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The rules of play

Updated: 4 days ago

Play is a child's work but often a parent's nightmare. There are many obstacles to play: time, patience and the know-how. Most people would think that I am immune to this as a therapist, but I guarantee I am not!

During the last holidays, I had the luxury of time and patience to allow play. I witnessed incredible play among my boys and their friends (ages 8-11). 

Play for these guys looks different from play for toddlers, but the main principles and social-emotional/cognitive skills tested and developed are the same. 

One day, they made a movie, built a cricket pitch, and made a member stand for me to view. I even had a leaf ticket to access the member's area. 

How did we get here? I followed their lead and used their interests. I let them problem-solve and negotiate with a little supervision on the side. 

This has been a journey for me, and I will use the example above to explore my change. 

My eldest son is obsessed with cricket and has been asking to make a cricket pitch in the backyard all summer. I had visions of a scalped and dead lawn, so I consistently said no. 

So what changed? My thinking. I have been taking an online course in interpersonal neurobiology written and presented by one of my favourites, Dr. Dan Seigel. He is a medical doctor in the US who specialises in pediatrics and child, adolescent, and adult psychiatry. I undertook this learning to understand better the mechanisms within the brain and how we can grow and shape the brain through our attuned relationships. 

While my learnings cannot be captured in a brief blog post, one essential learning helped me change my ideas around play! It came from Dr Seigel’s exploration of play as an adult attending improv acting classes. The rule of improv acting is a simple phrase ‘yes….and’. 

As parents, we often get stuck in ‘No because….’ or ‘no…..but’. This simple phrase of yes and….led me to say yes when he asked to make the cricket pitch. 

He came up with a plan of what needed to be done. He needed help getting the mower started. He mowed a strip of grass for the pitch (following our negotiation about the length). He then found some white spray paint to mark the pitch and even made some markers to ensure the lines were straight. A simple yes ended up with a rich experience for developmental growth. 

This experience got me thinking: What other rules of improv could help us as parents play with our children? How can we truly be part of the play without taking centre stage or becoming the director?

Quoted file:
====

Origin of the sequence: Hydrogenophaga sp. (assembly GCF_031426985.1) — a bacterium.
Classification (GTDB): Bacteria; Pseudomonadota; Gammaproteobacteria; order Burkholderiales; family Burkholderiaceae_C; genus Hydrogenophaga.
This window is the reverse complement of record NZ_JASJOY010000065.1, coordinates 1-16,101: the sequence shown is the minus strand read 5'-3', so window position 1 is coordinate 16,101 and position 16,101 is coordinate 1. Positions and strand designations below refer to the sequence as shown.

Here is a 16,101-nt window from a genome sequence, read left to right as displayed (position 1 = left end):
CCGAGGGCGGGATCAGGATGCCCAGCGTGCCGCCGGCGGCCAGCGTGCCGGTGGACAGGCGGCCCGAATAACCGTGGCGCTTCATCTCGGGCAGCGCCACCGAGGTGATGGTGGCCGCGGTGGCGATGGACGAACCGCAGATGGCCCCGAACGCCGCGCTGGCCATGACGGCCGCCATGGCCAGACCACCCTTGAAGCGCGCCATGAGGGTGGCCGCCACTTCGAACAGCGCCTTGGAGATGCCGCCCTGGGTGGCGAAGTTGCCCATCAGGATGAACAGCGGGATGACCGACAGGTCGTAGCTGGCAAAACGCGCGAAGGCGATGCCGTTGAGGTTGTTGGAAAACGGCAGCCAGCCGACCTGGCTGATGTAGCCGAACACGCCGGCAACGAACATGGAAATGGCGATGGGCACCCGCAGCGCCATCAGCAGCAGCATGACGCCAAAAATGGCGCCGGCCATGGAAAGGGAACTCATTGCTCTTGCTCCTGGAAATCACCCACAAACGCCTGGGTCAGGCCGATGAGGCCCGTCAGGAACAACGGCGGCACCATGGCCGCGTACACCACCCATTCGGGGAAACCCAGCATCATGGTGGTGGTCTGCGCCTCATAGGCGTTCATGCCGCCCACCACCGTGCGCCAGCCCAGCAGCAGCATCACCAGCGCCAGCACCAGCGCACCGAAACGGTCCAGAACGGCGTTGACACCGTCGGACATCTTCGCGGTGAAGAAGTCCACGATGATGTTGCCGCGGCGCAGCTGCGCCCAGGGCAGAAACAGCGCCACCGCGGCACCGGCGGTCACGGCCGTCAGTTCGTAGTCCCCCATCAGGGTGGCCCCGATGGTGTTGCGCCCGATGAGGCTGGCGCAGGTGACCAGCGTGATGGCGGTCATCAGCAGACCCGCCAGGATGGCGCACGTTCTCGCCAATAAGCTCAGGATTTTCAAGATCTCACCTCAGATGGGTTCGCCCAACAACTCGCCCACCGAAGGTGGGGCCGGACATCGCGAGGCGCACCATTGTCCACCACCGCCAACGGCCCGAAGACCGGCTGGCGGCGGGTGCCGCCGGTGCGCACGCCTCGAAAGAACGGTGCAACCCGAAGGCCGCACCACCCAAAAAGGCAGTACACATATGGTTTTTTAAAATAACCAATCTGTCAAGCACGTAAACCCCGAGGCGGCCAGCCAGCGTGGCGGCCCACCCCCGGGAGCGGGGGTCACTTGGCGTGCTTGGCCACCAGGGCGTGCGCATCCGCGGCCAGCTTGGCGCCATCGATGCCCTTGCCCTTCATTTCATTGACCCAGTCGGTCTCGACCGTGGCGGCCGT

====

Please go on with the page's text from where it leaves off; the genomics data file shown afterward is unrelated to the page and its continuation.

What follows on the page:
1. Yes….and 

You must say yes in the play and let whatever has been set up happen. Your job is to follow what has been said and done and add some new information to extend the play. 

  1. You cannot say no! 

If they are about to burn the house down for real, then you can obviously say no. Otherwise, never use the word no, when playing. Let their idea be explored, even if you know it won't work. 

  1. Everything affects you 

Everything that your child does directly affects your next response in the play. Pay more attention to what they are doing than to yourself.

  1. Physicliase it 

Make your turn obvious, and use physical gestures, body movements, facial expressions and tone of voice. This will help you immerse yourself in the play, and the ideas will flow. 

  1. Limit questions 

Questions often end conversations, so we should avoid using them when we play. Instead, try to make comments about what you see. 

  1. Don’t get stuck on an idea. 

Sometimes, when we play with our kids, we get stuck on our own agenda. This results in us taking over and being a director rather than letting things naturally develop. Try to let go of your ideas and tune into theirs, helping them bring their ideas to life. 

  1. Don’t hog 

Remember that it is a back-and-forth game. We want to build the skill of taking balanced turns in conversations, so we need to model this in our play. 

I hope this helps you re-think play and get more enjoyment out of your time playing with your kids!


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1 commentaire

My new goal for this week: No saying no! Haha!

As usual, a great read xx

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